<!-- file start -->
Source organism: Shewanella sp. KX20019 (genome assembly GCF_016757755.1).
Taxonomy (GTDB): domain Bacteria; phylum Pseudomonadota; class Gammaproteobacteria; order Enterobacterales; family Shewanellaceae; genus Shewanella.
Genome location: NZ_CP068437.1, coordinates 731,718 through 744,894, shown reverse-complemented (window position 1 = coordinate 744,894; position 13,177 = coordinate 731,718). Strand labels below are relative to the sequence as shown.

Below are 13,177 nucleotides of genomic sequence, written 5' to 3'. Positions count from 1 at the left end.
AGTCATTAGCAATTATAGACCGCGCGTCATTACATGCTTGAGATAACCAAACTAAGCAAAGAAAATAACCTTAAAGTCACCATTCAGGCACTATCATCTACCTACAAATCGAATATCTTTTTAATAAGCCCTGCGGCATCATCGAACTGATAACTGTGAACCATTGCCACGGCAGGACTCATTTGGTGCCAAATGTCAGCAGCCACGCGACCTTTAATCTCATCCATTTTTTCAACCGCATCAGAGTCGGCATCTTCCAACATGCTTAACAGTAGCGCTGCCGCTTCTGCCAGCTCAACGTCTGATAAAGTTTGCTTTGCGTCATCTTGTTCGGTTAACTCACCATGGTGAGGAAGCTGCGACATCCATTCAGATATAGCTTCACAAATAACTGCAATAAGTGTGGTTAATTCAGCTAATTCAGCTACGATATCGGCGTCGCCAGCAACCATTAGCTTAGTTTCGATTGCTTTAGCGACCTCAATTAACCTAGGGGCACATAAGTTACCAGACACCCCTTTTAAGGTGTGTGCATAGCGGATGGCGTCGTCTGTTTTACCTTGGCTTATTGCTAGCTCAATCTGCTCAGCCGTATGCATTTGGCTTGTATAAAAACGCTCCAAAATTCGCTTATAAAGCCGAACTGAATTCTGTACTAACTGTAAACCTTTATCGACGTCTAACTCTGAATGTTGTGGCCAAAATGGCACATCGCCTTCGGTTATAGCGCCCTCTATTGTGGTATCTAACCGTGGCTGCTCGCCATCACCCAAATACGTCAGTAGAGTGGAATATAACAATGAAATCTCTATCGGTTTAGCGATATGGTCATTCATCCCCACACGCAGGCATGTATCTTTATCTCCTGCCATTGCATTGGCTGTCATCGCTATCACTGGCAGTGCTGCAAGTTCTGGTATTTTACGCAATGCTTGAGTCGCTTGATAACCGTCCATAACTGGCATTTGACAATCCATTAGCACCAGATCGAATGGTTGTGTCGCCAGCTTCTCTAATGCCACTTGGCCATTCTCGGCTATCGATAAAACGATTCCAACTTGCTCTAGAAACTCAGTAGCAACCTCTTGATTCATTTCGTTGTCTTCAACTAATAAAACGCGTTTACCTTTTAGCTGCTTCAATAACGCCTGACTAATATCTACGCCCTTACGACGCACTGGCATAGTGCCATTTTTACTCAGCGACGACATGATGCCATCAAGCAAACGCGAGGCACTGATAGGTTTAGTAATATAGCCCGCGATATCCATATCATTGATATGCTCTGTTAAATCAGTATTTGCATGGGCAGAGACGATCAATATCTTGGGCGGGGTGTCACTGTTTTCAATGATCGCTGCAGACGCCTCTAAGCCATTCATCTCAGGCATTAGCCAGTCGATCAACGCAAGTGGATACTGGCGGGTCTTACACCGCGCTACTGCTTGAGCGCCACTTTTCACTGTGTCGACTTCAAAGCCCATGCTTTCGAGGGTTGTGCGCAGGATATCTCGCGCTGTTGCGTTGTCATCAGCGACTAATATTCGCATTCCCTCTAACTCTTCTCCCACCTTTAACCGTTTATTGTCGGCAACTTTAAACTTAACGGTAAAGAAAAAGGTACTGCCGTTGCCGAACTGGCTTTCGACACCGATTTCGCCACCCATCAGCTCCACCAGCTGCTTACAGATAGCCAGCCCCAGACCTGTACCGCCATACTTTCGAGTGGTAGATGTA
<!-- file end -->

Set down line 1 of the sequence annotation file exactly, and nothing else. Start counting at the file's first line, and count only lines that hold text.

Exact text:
Source organism: Shewanella sp. KX20019 (genome assembly GCF_016757755.1).